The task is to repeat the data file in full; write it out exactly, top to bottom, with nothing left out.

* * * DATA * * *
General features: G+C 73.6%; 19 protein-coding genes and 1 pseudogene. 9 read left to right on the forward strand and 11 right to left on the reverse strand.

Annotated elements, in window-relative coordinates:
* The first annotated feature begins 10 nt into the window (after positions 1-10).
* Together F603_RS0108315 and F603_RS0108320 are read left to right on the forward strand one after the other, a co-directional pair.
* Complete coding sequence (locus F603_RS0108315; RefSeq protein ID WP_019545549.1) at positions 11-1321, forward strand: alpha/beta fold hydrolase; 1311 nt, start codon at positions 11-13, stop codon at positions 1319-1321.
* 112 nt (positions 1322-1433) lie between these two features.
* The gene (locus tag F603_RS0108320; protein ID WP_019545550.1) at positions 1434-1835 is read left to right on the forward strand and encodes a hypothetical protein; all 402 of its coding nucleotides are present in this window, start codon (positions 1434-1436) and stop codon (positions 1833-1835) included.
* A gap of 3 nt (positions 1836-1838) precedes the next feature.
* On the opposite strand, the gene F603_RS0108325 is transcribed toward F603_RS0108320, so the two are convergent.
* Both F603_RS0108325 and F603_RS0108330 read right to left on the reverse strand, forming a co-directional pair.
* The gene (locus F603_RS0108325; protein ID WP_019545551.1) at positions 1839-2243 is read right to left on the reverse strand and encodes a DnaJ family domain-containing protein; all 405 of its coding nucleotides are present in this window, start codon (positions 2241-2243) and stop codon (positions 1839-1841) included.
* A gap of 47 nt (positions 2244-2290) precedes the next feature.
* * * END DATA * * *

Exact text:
General features: G+C 73.6%; 19 protein-coding genes and 1 pseudogene. 9 read left to right on the forward strand and 11 right to left on the reverse strand.

Annotated elements, in window-relative coordinates:
* The first annotated feature begins 10 nt into the window (after positions 1-10).
* Together F603_RS0108315 and F603_RS0108320 are read left to right on the forward strand one after the other, a co-directional pair.
* Complete coding sequence (locus F603_RS0108315; RefSeq protein ID WP_019545549.1) at positions 11-1321, forward strand: alpha/beta fold hydrolase; 1311 nt, start codon at positions 11-13, stop codon at positions 1319-1321.
* 112 nt (positions 1322-1433) lie between these two features.
* The gene (locus tag F603_RS0108320; protein ID WP_019545550.1) at positions 1434-1835 is read left to right on the forward strand and encodes a hypothetical protein; all 402 of its coding nucleotides are present in this window, start codon (positions 1434-1436) and stop codon (positions 1833-1835) included.
* A gap of 3 nt (positions 1836-1838) precedes the next feature.
* On the opposite strand, the gene F603_RS0108325 is transcribed toward F603_RS0108320, so the two are convergent.
* Both F603_RS0108325 and F603_RS0108330 read right to left on the reverse strand, forming a co-directional pair.
* The gene (locus F603_RS0108325; protein ID WP_019545551.1) at positions 1839-2243 is read right to left on the reverse strand and encodes a DnaJ family domain-containing protein; all 405 of its coding nucleotides are present in this window, start codon (positions 2241-2243) and stop codon (positions 1839-1841) included.
* A gap of 47 nt (positions 2244-2290) precedes the next feature.